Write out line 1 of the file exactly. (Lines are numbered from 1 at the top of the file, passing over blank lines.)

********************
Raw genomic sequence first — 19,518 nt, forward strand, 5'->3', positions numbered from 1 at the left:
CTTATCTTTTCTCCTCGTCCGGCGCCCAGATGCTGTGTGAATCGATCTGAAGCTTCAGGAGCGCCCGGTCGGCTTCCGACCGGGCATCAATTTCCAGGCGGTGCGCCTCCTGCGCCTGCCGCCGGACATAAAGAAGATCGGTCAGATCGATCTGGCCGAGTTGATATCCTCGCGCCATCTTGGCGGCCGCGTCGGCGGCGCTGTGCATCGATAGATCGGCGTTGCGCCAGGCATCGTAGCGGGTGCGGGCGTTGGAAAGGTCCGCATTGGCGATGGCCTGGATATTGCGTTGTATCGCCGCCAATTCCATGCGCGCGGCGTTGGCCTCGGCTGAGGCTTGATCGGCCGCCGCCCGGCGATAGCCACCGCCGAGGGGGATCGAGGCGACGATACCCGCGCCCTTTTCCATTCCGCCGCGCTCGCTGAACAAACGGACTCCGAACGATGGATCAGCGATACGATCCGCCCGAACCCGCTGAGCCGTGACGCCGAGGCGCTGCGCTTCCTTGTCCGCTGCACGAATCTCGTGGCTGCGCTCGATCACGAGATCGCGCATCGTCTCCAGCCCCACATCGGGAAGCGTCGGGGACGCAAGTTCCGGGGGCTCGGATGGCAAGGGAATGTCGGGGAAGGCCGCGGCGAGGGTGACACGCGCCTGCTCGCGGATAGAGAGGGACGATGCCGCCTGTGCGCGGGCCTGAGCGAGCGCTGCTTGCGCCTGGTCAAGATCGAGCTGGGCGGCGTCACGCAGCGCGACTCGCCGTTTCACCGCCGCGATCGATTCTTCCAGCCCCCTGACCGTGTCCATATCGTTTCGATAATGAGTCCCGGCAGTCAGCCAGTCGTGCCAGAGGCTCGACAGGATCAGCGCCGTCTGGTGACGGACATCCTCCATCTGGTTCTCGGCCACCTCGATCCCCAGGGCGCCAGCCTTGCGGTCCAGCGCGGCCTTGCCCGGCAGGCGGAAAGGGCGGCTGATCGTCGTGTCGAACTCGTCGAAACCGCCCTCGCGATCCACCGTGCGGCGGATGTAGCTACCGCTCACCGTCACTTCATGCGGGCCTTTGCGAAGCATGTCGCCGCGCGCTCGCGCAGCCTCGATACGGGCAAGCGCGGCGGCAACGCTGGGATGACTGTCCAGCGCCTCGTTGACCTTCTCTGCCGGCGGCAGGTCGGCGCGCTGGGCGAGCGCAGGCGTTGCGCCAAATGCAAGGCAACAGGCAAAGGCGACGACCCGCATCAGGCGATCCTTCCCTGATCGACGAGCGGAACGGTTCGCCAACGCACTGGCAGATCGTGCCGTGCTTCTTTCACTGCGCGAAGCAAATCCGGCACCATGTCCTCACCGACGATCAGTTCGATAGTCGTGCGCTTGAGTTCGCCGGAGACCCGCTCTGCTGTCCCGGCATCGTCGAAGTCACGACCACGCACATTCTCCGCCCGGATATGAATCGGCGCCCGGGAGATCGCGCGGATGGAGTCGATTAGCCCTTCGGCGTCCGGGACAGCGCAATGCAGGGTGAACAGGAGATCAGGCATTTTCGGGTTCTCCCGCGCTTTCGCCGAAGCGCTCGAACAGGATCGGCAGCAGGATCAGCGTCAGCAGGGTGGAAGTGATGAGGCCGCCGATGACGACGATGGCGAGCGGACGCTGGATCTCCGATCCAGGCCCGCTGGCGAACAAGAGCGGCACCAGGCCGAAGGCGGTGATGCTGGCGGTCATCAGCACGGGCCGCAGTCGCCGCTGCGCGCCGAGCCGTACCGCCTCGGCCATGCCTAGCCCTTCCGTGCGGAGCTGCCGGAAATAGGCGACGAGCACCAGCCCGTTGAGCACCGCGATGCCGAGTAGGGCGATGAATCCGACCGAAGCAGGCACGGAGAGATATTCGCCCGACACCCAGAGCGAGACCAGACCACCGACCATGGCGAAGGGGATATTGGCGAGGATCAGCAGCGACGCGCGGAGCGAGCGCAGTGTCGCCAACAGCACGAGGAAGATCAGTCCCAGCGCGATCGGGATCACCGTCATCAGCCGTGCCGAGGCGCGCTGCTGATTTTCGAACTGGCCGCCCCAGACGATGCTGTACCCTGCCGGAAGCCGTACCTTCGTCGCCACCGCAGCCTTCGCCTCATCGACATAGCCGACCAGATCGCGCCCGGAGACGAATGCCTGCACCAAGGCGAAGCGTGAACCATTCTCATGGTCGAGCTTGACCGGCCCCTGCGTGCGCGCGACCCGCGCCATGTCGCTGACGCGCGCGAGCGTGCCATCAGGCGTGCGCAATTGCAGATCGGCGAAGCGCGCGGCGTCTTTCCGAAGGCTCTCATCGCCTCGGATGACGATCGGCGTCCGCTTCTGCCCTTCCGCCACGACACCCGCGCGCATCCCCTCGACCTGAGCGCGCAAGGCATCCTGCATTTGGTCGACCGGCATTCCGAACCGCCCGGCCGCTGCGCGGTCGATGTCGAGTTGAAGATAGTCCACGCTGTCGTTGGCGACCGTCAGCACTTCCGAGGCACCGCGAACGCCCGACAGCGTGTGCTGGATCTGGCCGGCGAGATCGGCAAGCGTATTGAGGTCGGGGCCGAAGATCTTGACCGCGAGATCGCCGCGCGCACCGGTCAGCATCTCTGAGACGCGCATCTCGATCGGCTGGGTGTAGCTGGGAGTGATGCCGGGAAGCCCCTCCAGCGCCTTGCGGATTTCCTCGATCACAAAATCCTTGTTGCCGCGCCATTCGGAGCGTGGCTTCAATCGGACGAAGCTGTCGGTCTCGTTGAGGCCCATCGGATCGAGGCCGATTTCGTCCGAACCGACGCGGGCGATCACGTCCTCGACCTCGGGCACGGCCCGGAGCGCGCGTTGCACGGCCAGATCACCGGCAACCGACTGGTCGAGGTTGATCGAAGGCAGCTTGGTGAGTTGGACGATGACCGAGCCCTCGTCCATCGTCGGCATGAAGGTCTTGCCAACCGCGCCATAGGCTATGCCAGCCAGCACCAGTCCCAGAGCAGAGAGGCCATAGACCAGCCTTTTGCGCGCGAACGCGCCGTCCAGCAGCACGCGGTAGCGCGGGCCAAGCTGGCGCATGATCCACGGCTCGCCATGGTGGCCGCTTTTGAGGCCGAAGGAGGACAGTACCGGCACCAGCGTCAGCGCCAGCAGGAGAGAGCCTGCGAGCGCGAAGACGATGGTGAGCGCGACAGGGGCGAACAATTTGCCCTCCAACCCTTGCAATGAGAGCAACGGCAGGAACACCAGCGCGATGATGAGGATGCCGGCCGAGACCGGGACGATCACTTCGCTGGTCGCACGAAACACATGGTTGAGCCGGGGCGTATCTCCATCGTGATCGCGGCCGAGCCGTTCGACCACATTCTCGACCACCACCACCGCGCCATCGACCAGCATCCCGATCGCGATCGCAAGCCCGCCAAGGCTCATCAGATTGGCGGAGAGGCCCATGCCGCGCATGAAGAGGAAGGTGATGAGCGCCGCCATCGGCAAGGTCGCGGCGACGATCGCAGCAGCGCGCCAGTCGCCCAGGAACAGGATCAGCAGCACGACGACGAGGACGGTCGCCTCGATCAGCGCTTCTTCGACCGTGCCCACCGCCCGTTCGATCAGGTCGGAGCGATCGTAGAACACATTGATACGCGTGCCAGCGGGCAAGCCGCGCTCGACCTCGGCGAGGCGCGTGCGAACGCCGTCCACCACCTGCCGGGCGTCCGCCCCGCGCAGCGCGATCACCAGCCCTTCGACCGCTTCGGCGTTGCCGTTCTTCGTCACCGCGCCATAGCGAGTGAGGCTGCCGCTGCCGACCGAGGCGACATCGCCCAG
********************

Raw genomic sequence first — 19,518 nt, forward strand, 5'->3', positions numbered from 1 at the left: